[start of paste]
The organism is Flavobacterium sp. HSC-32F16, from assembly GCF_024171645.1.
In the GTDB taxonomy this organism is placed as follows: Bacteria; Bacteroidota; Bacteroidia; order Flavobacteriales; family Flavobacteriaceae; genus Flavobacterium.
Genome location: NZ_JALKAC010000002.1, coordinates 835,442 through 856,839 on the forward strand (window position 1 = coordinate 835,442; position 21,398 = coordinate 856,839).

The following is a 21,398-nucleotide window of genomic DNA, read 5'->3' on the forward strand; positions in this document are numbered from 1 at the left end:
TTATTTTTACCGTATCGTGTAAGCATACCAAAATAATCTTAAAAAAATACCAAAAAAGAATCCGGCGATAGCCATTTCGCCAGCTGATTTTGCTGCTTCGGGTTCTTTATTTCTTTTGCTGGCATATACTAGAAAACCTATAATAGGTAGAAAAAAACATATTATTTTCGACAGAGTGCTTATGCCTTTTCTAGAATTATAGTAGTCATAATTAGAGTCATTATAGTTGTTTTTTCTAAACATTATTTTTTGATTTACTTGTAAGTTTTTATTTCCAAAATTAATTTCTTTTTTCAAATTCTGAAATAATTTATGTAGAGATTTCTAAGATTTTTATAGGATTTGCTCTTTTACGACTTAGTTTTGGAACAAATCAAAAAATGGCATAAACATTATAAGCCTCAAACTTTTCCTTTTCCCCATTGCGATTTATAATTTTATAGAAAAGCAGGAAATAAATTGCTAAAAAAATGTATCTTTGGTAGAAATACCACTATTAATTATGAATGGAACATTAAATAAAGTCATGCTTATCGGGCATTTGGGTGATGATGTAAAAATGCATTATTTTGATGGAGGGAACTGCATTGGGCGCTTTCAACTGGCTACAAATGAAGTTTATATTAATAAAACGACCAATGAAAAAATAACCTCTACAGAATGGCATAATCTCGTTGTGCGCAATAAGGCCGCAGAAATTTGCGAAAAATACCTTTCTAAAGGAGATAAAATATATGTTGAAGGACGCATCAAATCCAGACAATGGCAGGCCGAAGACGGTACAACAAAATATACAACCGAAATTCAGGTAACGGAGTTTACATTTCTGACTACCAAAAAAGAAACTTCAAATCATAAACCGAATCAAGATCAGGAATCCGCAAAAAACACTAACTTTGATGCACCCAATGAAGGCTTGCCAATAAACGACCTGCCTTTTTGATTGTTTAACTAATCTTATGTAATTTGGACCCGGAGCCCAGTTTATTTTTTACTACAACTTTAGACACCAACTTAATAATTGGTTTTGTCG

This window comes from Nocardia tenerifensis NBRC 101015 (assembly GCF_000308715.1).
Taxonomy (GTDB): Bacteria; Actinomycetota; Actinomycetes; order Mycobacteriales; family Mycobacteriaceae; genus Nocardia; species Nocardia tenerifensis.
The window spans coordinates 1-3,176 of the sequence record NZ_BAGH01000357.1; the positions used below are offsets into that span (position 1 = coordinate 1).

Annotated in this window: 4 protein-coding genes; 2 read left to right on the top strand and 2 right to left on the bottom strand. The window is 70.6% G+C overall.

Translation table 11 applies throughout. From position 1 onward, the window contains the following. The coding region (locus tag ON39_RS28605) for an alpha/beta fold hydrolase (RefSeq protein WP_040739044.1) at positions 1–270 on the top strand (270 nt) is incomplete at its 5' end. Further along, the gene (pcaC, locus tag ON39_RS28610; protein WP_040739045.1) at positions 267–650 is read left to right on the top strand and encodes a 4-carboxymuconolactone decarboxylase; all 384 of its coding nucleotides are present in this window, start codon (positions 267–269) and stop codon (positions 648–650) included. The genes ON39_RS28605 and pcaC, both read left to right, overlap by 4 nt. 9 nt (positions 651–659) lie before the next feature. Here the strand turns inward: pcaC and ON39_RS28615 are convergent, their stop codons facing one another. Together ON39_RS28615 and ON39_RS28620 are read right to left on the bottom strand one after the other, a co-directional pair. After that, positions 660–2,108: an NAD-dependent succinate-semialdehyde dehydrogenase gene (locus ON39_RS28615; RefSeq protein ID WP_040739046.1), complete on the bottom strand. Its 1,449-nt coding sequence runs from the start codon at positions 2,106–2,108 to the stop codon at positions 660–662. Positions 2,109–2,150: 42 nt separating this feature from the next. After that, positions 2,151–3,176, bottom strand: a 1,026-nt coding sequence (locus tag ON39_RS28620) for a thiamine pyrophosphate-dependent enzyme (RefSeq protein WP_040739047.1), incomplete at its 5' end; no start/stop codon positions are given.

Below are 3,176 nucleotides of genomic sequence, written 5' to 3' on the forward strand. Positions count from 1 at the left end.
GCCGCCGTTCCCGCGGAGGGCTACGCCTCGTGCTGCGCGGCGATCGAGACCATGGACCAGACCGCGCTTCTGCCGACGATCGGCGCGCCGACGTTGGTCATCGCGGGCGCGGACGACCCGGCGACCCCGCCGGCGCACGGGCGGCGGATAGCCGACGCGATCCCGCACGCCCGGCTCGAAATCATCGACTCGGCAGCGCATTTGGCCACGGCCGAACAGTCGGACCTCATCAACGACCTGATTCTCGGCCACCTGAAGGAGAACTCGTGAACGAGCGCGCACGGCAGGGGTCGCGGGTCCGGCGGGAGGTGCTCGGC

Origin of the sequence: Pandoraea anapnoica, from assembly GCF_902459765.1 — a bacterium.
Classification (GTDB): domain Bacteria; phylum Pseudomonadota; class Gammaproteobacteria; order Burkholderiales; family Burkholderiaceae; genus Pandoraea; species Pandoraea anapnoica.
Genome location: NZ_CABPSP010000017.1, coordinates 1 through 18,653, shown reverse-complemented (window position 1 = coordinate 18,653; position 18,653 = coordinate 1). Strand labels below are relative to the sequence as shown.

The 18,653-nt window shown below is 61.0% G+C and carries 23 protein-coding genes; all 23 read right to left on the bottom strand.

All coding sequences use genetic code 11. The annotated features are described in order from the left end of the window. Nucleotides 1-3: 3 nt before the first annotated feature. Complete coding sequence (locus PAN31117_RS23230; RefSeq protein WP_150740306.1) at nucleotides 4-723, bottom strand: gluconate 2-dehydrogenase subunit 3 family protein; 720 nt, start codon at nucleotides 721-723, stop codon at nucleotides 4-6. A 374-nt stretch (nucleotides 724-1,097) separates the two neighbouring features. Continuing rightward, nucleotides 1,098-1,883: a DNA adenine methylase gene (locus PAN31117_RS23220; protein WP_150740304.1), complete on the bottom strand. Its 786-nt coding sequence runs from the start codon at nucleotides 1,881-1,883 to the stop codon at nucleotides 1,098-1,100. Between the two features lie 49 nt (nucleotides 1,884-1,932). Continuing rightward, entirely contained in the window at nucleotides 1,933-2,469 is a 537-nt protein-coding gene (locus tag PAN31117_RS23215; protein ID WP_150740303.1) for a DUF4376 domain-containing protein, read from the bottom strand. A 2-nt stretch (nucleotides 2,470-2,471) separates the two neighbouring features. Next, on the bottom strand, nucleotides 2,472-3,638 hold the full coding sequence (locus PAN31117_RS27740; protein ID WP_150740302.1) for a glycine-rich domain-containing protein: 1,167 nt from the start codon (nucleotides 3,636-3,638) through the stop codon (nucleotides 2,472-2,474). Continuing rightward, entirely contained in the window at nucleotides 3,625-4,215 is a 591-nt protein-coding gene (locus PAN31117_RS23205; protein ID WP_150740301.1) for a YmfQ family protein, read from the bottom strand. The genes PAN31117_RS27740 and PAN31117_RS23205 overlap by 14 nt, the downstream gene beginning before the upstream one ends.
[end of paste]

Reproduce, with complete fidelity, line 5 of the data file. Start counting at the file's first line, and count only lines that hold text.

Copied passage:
TTATTTTTACCGTATCGTGTAAGCATACCAAAATAATCTTAAAAAAATACCAAAAAAGAATCCGGCGATAGCCATTTCGCCAGCTGATTTTGCTGCTTCGGGTTCTTTATTTCTTTTGCTGGCATATACTAGAAAACCTATAATAGGTAGAAAAAAACATATTATTTTCGACAGAGTGCTTATGCCTTTTCTAGAATTATAGTAGTCATAATTAGAGTCATTATAGTTGTTTTTTCTAAACATTATTTTTTGATTTACTTGTAAGTTTTTATTTCCAAAATTAATTTCTTTTTTCAAATTCTGAAATAATTTATGTAGAGATTTCTAAGATTTTTATAGGATTTGCTCTTTTACGACTTAGTTTTGGAACAAATCAAAAAATGGCATAAACATTATAAGCCTCAAACTTTTCCTTTTCCCCATTGCGATTTATAATTTTATAGAAAAGCAGGAAATAAATTGCTAAAAAAATGTATCTTTGGTAGAAATACCACTATTAATTATGAATGGAACATTAAATAAAGTCATGCTTATCGGGCATTTGGGTGATGATGTAAAAATGCATTATTTTGATGGAGGGAACTGCATTGGGCGCTTTCAACTGGCTACAAATGAAGTTTATATTAATAAAACGACCAATGAAAAAATAACCTCTACAGAATGGCATAATCTCGTTGTGCGCAATAAGGCCGCAGAAATTTGCGAAAAATACCTTTCTAAAGGAGATAAAATATATGTTGAAGGACGCATCAAATCCAGACAATGGCAGGCCGAAGACGGTACAACAAAATATACAACCGAAATTCAGGTAACGGAGTTTACATTTCTGACTACCAAAAAAGAAACTTCAAATCATAAACCGAATCAAGATCAGGAATCCGCAAAAAACACTAACTTTGATGCACCCAATGAAGGCTTGCCAATAAACGACCTGCCTTTTTGATTGTTTAACTAATCTTATGTAATTTGGACCCGGAGCCCAGTTTATTTTTTACTACAACTTTAGACACCAACTTAATAATTGGTTTTGTCG